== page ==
LWINs have been around for more than a decade now – the system was developed internally in 2011 – and, over the years, they have become a vital tool for the business. “LWIN underpins all of Liv-ex,” says Palmer. “If we didn’t have it, our systems wouldn’t work. It all pivots around LWIN.” That’s everything from trading to logistics, data and research.

It also means that, by default, Liv-ex has been constantly road-testing and tweaking the LWIN system over the years, in line with the growth and increasing diversity of the fine wine scene. Now there are more than 140,000 different wines and spirits assigned their own unique LWIN number.

That’s all very well, but LWIN would have very limited benefits if Liv-ex were the only company using it. By its nature, the system becomes more effective, and more comprehensive, as more businesses adopt it for their own products. This includes not only the world’s wine merchants, but also an increasingly broad range of other businesses.

This evolution is facilitated by the fact that LWIN is open source, meaning that anyone can use it, for free, under the terms of a relatively flexible Creative Commons Licence. Liv-ex’s Wine Matcher tool aims to smooth the system’s integration, and ‘live’ updates can be provided via APIs (Application Programming Interfaces).

Price comparison website Wine Searcher has now added LWIN codes to its database, which it is hoped will enable merchants to upload details of their wines with greater speed and accuracy. Antonio Galloni’s Vinous publication also uses the system.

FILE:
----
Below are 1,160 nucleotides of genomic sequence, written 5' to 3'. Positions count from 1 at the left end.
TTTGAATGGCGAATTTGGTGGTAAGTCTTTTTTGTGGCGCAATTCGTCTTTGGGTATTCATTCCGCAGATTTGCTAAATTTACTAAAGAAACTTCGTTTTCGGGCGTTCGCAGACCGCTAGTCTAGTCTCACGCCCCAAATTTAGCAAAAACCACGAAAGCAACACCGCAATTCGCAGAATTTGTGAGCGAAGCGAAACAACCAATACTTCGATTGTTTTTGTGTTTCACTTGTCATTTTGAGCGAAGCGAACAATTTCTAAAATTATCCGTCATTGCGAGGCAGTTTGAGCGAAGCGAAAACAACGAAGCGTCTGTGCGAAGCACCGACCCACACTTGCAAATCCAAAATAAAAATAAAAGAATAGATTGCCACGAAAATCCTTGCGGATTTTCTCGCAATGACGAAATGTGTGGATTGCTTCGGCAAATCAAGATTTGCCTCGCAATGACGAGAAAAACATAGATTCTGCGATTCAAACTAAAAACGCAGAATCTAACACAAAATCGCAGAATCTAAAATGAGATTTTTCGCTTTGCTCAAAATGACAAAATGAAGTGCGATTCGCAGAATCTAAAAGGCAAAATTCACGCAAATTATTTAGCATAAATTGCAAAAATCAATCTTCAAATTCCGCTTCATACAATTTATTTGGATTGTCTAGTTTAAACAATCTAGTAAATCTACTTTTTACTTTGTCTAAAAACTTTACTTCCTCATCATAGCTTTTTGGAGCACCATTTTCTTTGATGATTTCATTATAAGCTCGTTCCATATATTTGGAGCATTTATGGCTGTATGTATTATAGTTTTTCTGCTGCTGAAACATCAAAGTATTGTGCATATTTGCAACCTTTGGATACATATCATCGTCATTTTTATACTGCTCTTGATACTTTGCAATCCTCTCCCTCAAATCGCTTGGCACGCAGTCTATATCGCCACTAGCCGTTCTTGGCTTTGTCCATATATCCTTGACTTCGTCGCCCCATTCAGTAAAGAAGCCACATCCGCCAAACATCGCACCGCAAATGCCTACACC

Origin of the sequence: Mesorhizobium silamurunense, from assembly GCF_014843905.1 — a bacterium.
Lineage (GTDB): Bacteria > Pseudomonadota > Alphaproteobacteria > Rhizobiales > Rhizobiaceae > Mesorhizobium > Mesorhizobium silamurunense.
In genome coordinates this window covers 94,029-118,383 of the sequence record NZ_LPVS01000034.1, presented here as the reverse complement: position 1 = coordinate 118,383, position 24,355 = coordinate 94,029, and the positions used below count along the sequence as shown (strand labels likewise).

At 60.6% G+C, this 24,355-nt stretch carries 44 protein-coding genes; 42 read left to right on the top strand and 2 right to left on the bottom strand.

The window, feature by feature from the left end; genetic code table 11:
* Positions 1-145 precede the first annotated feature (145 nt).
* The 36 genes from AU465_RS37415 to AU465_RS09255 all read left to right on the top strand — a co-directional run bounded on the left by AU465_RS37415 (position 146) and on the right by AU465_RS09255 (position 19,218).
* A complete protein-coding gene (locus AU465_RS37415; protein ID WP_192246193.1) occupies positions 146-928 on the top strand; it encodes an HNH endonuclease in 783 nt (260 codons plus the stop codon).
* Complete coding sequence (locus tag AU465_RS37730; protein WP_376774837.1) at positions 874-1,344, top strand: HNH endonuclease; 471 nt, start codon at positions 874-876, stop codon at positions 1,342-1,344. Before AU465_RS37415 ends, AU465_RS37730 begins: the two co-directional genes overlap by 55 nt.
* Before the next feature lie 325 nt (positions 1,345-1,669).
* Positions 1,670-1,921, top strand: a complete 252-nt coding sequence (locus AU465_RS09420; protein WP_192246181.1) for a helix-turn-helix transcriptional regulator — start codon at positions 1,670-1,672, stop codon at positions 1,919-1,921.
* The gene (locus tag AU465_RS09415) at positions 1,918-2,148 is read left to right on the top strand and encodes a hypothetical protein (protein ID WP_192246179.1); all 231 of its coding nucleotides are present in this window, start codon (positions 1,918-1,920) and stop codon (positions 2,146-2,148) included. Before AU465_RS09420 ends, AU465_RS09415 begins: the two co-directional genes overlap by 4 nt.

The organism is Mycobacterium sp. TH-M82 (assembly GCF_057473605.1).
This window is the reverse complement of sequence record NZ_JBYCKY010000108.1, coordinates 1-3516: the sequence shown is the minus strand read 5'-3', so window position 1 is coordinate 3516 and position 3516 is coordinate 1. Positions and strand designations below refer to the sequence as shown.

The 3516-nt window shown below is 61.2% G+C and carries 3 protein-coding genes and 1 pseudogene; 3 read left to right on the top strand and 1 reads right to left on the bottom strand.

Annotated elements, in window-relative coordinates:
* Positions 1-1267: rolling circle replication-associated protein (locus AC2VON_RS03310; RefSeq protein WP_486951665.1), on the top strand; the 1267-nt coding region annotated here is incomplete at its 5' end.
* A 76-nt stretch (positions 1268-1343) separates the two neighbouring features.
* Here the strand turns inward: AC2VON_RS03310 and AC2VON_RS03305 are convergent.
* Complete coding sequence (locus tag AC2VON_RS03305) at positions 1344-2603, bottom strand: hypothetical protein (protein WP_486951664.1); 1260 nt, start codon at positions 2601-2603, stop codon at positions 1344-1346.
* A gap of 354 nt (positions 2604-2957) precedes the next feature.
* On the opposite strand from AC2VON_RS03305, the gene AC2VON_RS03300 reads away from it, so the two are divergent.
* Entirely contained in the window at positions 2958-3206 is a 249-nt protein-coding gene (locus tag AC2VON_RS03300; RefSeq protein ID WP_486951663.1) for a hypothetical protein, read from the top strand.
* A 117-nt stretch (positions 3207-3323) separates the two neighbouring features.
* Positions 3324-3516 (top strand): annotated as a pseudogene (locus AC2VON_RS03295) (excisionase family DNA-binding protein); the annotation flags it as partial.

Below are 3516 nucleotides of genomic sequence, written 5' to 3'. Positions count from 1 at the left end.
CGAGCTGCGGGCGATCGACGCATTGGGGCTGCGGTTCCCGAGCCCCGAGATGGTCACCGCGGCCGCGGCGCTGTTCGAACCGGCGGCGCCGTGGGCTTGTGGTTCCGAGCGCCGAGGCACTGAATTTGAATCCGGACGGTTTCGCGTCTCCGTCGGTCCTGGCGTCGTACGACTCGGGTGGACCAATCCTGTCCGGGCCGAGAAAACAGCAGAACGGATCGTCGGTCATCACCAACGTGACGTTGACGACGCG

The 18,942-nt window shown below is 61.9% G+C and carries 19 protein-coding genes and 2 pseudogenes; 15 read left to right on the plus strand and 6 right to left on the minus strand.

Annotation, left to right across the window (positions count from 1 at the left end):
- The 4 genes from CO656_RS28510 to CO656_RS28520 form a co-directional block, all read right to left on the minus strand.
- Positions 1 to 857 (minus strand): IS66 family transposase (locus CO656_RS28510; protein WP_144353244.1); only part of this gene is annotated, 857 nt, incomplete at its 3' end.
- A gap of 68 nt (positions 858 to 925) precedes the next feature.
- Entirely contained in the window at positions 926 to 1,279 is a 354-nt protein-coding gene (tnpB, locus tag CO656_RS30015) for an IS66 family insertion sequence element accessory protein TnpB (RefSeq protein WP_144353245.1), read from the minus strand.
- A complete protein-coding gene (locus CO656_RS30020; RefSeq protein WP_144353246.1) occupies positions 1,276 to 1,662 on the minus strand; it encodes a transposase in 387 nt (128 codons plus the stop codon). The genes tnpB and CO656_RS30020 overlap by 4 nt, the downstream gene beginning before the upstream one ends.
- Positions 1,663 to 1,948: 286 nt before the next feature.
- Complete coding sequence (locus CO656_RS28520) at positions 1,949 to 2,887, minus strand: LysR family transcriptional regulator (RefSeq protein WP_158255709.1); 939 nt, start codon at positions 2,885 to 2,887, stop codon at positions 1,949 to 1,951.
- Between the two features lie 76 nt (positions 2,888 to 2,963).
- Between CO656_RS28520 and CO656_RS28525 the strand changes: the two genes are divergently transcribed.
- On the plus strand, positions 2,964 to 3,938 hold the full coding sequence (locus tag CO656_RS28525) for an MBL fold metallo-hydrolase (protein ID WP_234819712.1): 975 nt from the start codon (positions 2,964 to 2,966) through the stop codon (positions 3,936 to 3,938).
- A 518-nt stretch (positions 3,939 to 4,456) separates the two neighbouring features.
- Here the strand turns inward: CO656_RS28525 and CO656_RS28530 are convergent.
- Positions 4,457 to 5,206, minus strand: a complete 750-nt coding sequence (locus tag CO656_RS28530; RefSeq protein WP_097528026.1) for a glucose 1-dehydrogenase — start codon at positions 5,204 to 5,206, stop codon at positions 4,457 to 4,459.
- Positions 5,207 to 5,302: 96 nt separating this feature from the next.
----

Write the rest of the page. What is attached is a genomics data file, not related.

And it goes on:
A more diverse group of users opens up the opportunity to add more data points to LWIN: not just the fine detail of a wine’s origin (region, sub-region, site, parcel and classification), but also pricing and even drinking windows and critic scores.

In the future, it might also include label images, and auction data as well – in Palmer’s words, anything that is “useful for merchants to tell a story and create a sales narrative”.

As the scale and complexity of LWIN increases, accuracy remains vital. The system employs a contributor model – superficially similar to Wikipedia – but Liv-ex aims to keep it tightly regulated, offering training in the use of the system to potential contributors.

The company has also, says Palmer, “invested in some smart people” to help build the database, along with relations with institutions such as Plumpton College, Hochschule Geisenheim University and Kedge Business School Bordeaux. Feedback, including requests for clarifications and corrections, is welcomed.

The ambition for the future is for LWIN to continue to expand, both in size and influence. The UK Government has identified it as an international standard that it wants to pursue as part of its Border 2025 Strategy, which aims to streamline international trade in a post-Brexit world.

Meanwhile, the nature of the system means that it continues to grow naturally as the world of fine wine grows ever larger and more complex. “I think it’s probably proved its purpose over the past few years,” says Palmer. “It’s relatively simple to create a list of wines from Bordeaux, but the system is designed to understand regions, and to bring new regions in.

“So, if a wine from Croatia is relevant to the customer, then we will create it for them. In this way, the system is growing organically, based on the interests and demands of the Liv-ex network.” And, given the ongoing expansion and diversification of the fine wine scene, it should continue to do so.